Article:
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Government of Myanmar accused of covertly hacking Gmail accounts of multiple journalists, raising questions about media freedom.
The government of Myanmar has denied journalist's claims that it hacked into their Gmail accounts, leading some to speculate on the true nature of the formerly repressive government's supposedly radical reform.
At least 12 journalists were first alerted to the alleged incursion when Gmail issued warnings to their accounts, telling them that hackers “may be attempting to compromise your account or your computer," according to the Associated Press.
Some of the affected journalists include reporters for the Associated Press, Myanmar news organization Eleven Media, Thailand-based writer Bertil Lintner, and others, wrote the Bangkok Post.
“I can certainly confirm that we send these types of notices to accounts that we suspect are the targets of state-sponsored attacks,” Google spokesman Taj Meadows said to the New York Times, adding that it had begun issuing the warnings in June — although the company would not release the identities of the attackers, or identify the specific government involved.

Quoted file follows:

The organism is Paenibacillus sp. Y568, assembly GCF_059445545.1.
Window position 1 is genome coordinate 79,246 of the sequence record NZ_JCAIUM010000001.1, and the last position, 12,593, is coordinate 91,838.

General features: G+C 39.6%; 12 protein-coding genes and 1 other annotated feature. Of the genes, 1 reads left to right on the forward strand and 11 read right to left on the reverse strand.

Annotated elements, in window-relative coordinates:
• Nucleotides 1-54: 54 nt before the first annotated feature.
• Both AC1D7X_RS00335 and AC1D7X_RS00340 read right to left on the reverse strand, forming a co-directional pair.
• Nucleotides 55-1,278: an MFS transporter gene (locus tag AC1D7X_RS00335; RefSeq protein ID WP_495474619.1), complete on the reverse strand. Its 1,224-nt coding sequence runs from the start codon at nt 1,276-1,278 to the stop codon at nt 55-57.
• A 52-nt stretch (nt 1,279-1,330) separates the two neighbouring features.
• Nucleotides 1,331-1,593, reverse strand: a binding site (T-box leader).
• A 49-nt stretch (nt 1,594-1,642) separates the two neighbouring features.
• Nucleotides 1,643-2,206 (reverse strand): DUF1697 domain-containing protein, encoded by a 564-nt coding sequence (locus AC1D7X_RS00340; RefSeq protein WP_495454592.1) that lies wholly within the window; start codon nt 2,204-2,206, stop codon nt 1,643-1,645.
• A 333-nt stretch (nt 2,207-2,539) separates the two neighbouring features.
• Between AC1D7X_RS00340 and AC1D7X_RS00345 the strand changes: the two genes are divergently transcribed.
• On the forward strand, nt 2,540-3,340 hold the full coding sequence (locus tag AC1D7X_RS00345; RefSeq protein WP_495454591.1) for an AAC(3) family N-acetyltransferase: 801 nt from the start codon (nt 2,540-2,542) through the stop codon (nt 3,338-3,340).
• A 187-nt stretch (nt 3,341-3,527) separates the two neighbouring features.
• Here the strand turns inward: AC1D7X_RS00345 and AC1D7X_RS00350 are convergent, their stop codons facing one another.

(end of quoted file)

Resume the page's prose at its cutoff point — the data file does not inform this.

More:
Myanmar's government denies the claims, writes the Associated Press, and has demanded that Google identify the attackers "because the vague reference to state-sponsored attackers hurts the image of the government.”
Some speculate the attacks may be linked to the recent outbreak of violence in Myanmar's northern Kachin State, where government forces are clashing with Kachin rebels, leading to international controversy.